A retained fragment is not destroyed, but it is detached from the dying activity. This puts the fragment in a retained state. The fragment still exists, but it is not hosted by any activity (Figure 19.4).

Figure 19.4  Fragment lifecycle

Fragment lifecycle

The retained state is only entered into when two conditions are met:

·               setRetainInstance(true) has been called on the fragment.

·               The hosting activity is being destroyed for a configuration change (typically rotation).

A fragment is only in the retained state for an extremely brief interval – the time between being detached from the old activity and being reattached to the new activity that is immediately created.

For the More Curious: Whether to Retain

Retained fragments: pretty nifty, right? Yes! They are indeed nifty. They appear to solve all the problems that pop up from activities and fragments being destroyed on rotation. When the device configuration changes, you get the most appropriate resources by creating a brand-new view, and you have an easy way to retain data and objects.

You may wonder why you would not retain every fragment or why fragments are not retained by default. In general, we do not recommend using this mechanism unless you absolutely need to, for a couple of reasons.

The first reason is simply that retained fragments are more complicated than unretained fragments. When something goes wrong with them, it takes longer to get to the bottom of what went wrong. Programs are always more complicated than you want them to be, so if you can get by without this complication, you are better off.

The other reason is that fragments that handle rotation using saved instance state handle all lifecycle situations, but retained fragments only handle the case when an activity is destroyed for a configuration change. If your activity is destroyed because the OS needs to reclaim memory, then all your retained fragments are destroyed, too, which may mean that you lose some data.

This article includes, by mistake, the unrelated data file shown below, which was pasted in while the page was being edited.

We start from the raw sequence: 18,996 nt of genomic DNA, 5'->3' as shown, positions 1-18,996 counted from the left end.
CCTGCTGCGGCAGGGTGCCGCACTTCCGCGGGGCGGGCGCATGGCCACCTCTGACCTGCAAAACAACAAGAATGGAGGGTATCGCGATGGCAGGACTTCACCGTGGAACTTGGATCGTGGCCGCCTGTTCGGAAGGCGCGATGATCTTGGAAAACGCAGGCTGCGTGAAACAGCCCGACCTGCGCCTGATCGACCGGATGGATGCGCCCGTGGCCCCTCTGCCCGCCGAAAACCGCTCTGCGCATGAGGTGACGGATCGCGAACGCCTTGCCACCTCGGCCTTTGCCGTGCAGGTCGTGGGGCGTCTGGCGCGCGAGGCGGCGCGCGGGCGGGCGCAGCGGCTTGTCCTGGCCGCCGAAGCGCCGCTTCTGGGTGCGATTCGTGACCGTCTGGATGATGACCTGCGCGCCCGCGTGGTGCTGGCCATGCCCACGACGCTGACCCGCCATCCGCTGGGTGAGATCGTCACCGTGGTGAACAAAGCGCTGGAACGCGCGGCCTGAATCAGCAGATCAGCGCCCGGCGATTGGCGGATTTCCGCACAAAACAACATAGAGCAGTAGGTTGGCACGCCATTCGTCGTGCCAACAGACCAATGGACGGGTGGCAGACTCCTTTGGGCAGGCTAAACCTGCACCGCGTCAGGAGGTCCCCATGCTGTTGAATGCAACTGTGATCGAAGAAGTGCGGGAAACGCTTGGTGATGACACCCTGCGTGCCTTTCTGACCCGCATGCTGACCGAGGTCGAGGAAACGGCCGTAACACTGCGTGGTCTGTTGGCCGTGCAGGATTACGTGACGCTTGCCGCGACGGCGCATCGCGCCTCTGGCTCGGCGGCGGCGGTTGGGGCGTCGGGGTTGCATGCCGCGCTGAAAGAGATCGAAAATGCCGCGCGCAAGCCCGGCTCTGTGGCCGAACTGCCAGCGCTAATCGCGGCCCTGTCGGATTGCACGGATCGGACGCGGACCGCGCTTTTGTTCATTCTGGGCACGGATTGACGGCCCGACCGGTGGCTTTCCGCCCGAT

For the More Curious: More on Rotation Handling

The onSaveInstanceState(Bundle) is another tool you have used to handle rotation. In fact, if your app does not have any problems with rotation, it is because the default behavior of onSaveInstanceState(…) is working.

Your CriminalIntent app is a good example. CrimeFragment is not retained, but if you make changes to the crime’s title or toggle the checkbox, the new states of these View objects are automatically saved out and restored after rotation. This is what onSaveInstanceState(…) was designed to do – save out and restore the UI state of your app.

The major difference between overriding Fragment.onSaveInstanceState(…) and retaining the fragment is how long the preserved data lasts. If it only needs to last long enough to survive configuration changes, then retaining the fragment is much less work. This is especially true when preserving an object; you do not have to worry about whether the object implements Serializable.